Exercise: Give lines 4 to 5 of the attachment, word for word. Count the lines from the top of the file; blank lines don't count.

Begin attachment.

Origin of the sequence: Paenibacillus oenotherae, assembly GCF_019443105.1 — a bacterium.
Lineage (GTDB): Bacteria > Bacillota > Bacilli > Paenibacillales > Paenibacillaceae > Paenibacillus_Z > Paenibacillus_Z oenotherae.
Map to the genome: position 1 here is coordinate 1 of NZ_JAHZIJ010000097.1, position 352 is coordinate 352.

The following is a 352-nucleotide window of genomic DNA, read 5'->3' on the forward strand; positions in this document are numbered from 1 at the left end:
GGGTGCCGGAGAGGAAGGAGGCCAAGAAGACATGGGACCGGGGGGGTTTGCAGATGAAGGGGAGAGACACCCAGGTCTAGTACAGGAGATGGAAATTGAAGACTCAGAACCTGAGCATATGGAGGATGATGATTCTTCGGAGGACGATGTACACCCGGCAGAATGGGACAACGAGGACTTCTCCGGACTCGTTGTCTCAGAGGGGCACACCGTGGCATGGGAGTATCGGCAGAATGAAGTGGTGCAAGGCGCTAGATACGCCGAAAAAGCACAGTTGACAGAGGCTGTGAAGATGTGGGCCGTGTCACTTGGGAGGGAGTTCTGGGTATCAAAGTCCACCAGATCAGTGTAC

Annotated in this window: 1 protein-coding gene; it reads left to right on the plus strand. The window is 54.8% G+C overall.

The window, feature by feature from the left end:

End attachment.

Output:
The following is a 352-nucleotide window of genomic DNA, read 5'->3' on the forward strand; positions in this document are numbered from 1 at the left end:
GGGTGCCGGAGAGGAAGGAGGCCAAGAAGACATGGGACCGGGGGGGTTTGCAGATGAAGGGGAGAGACACCCAGGTCTAGTACAGGAGATGGAAATTGAAGACTCAGAACCTGAGCATATGGAGGATGATGATTCTTCGGAGGACGATGTACACCCGGCAGAATGGGACAACGAGGACTTCTCCGGACTCGTTGTCTCAGAGGGGCACACCGTGGCATGGGAGTATCGGCAGAATGAAGTGGTGCAAGGCGCTAGATACGCCGAAAAAGCACAGTTGACAGAGGCTGTGAAGATGTGGGCCGTGTCACTTGGGAGGGAGTTCTGGGTATCAAAGTCCACCAGATCAGTGTAC